In the Hatha Yoga Pradipika (one of the key Yoga texts) we find a description of the place of practice : "The room of sadhana [practice] should have a small door, without windows, holes or cracks , not too high , not too low. It should be spotlessly clean [...] and free from animals or insects. Outside there should be an open platform with a thatched roof , a well and a surrounding wall( fence). The appearance of the hermitage should be pleasant."
Although written over 2,000 years ago when living conditions where different , this verse highlights the importance to practice in a clean environment with very little in the way of possible distractions , it also suggests that an outdoor practice is desirable in the Summer months.
Practising outside has its challenges , first of all the challenge of our senses. Stepping outside awakens the primordial safety systems that are designed to keep us from harm. On a bright Sunny day birds sing louder, the smell of flowers or maybe freshly cut-grass fills the air, if practising at the seaside you may catch a whiff of that seaside smell you find near the beach. And how about the sense of touch , we become aware of the un-eaven floor, the wind brushing passed our skin, the odd insect joining-in , the sand getting into our toes and everything else ? All this makes for a very busy mind and extra effort to remain present with the poses and the breath will be required.
It took me about a week to get used to practising outside and yet once I did I found that practising outside can be far more satisfying then the indoor experience and here are a couple of reasons why.
You learn that you cannot control everything
Being closer to nature takes us out of our comfort zone. I am sure we live a much more sanitised life than they ever did in the Hatha Yoga Pradipika times and yet they already seemed to have the concept that we need a clean and almost surgical environment to practice. The truth is no matter how much we try and control our surroundings, the world around us is beyond our control. You cannot tell the butterfly not to hover or the ant not to cross your path , or the wind not to blow. We can isolate ourselves from the world but it cannot be forever and so learning to enjoy your practice surrounded by a less controlled environment can help give you a different perspective on your ability to control things.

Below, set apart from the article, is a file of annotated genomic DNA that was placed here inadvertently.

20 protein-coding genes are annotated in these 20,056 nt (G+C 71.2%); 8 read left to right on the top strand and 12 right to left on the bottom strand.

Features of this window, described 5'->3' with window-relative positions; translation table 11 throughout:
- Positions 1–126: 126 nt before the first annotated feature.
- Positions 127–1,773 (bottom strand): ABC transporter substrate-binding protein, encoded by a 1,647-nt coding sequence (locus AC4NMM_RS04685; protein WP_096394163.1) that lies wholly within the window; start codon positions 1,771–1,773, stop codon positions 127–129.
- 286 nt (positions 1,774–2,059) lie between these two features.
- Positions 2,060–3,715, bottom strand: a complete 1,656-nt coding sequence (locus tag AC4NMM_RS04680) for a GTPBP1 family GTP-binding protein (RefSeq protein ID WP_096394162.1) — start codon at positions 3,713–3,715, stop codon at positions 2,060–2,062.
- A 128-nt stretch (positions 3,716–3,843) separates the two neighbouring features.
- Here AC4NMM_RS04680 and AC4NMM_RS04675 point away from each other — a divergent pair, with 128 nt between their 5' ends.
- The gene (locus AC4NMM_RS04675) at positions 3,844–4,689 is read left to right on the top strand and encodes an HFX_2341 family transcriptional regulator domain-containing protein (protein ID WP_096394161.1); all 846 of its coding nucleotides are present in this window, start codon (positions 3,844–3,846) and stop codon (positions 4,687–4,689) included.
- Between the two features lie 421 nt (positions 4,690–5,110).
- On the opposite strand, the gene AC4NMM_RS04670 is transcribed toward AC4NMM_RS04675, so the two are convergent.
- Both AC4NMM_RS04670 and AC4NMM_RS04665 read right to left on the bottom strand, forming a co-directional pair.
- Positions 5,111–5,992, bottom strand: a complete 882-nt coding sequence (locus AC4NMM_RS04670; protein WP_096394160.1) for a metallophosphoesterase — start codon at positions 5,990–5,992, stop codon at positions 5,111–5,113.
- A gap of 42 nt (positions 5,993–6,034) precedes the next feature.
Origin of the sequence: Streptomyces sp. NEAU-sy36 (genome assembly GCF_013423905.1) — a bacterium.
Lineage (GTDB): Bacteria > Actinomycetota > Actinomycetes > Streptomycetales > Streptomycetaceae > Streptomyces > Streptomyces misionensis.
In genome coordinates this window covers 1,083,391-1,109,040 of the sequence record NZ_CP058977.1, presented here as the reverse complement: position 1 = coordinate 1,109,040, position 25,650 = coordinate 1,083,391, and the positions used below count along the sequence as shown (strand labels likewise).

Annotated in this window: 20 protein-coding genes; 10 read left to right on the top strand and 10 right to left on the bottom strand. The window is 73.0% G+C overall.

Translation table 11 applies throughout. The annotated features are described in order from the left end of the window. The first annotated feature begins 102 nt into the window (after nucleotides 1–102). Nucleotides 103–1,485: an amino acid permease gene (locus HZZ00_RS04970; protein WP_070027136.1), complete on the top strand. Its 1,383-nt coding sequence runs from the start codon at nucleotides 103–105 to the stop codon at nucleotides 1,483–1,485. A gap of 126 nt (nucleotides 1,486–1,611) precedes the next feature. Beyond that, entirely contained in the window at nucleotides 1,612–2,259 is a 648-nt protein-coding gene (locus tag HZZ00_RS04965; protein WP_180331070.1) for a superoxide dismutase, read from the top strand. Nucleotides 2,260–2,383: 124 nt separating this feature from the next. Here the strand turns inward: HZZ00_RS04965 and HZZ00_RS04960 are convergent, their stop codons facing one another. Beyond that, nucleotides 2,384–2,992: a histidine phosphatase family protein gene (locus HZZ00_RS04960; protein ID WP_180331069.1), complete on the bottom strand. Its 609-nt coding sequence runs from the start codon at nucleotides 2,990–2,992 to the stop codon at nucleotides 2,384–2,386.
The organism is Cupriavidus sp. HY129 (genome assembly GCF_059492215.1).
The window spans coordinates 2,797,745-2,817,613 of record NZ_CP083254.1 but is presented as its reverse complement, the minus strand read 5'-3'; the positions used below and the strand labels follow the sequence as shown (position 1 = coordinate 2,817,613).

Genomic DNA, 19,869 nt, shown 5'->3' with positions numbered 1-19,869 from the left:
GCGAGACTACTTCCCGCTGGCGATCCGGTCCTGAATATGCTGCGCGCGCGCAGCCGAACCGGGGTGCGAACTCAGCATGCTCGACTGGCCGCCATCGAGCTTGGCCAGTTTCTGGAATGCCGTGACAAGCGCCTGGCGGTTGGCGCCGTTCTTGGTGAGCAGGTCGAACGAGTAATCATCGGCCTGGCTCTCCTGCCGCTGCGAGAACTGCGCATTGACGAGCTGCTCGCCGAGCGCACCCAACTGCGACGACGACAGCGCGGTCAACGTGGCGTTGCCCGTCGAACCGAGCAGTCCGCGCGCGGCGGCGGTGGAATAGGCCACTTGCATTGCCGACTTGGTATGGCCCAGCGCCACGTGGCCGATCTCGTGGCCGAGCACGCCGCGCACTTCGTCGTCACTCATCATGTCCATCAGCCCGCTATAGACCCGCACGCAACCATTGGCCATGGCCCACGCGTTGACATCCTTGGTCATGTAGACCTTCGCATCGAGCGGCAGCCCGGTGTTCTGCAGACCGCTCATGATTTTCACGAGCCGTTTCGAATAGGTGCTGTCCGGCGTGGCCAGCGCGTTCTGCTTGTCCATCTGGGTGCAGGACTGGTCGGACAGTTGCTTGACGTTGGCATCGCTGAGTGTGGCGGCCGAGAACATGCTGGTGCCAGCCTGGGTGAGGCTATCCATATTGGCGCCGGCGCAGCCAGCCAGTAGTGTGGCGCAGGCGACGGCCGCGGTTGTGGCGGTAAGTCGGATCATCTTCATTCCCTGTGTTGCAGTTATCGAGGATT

You learn to practice contentment ( Santosha)
Outdoor yoga is a great picture opportunity. So many glossy brochures depict yoga classes on the beach, in a meadow, up a mountain. What you cannot see is the flies, the mosquitoes, the humidity, the difficulty in holding a warrior two whilst sinking into the rather hot sand ... Yes it may not be perfect , but what if that was exactly what makes it perfect ? What if we accepted that things are just as they are meant to be and that by making the most of what we are given we can stop pursuing that "perfection" that keeps eluding us and start enjoying things as they are rather than as we think they should be!
So the next time the sun is out, roll your mat out, say hi to your neighbour mowing the lawn and do some outdoor yoga with an open heart .
Cherry Yoga students practice outside during the Summer months at the Cherry Yoga home studio , for class times click here.
Love and light Marzia